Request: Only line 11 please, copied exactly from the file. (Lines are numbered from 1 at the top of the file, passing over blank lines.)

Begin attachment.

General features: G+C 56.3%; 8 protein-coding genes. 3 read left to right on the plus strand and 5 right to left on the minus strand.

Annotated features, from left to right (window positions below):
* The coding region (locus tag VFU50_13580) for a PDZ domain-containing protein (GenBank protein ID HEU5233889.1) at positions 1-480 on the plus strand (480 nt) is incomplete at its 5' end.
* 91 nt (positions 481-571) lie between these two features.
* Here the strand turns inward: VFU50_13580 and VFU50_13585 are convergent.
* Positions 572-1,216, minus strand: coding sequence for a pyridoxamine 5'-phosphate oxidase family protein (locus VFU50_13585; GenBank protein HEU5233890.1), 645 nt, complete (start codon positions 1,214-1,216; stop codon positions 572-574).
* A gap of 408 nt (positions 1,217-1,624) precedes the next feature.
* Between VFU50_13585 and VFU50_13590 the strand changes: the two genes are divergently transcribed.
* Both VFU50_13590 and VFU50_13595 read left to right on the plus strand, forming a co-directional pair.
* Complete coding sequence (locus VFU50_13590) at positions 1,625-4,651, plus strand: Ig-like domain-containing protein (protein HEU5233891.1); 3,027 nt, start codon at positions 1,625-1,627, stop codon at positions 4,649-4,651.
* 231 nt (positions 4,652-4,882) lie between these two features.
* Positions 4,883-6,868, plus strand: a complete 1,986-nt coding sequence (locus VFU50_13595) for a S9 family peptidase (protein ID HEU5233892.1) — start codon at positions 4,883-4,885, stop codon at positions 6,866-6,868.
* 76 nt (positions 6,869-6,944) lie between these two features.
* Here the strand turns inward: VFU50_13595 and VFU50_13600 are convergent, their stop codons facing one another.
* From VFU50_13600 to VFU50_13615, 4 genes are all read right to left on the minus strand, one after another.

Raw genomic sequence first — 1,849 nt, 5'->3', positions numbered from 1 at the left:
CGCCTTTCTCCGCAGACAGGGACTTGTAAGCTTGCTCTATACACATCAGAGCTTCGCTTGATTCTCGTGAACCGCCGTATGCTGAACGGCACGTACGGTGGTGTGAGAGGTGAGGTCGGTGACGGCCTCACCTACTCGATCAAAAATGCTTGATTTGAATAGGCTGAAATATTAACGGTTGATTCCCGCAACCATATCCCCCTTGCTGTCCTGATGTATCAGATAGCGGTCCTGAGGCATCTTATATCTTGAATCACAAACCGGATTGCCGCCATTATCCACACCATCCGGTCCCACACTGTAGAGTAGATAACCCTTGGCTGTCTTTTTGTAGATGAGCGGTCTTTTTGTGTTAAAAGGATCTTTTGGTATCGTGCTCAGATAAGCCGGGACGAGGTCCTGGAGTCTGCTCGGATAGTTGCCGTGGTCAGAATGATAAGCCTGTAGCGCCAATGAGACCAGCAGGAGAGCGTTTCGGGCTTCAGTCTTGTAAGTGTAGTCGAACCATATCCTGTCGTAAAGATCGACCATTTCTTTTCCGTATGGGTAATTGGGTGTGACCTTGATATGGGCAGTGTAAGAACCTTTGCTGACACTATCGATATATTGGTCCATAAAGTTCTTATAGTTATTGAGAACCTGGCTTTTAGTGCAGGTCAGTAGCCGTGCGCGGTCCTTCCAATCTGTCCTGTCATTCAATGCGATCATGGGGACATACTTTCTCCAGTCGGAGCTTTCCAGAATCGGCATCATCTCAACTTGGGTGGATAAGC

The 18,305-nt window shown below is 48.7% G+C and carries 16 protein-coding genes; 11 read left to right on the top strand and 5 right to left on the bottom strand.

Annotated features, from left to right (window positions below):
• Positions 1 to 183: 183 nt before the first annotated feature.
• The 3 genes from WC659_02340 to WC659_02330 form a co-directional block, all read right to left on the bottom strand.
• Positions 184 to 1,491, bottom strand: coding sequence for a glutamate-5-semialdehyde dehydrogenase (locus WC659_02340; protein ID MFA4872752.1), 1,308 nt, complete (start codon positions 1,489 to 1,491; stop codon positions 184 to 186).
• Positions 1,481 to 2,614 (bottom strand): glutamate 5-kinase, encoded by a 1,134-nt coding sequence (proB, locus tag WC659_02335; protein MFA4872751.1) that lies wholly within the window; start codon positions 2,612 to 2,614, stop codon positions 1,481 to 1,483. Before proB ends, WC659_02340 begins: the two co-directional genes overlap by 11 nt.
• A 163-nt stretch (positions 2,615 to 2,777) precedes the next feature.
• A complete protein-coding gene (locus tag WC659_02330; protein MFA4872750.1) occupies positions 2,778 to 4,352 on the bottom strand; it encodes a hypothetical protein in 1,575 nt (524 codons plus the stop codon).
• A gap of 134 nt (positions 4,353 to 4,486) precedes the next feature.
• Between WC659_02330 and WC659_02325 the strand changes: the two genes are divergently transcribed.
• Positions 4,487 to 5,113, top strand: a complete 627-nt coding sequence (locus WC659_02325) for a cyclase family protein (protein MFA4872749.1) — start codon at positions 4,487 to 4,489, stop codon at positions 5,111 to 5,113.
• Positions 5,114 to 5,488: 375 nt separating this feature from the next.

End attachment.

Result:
* 231 nt (positions 4,652-4,882) lie between these two features.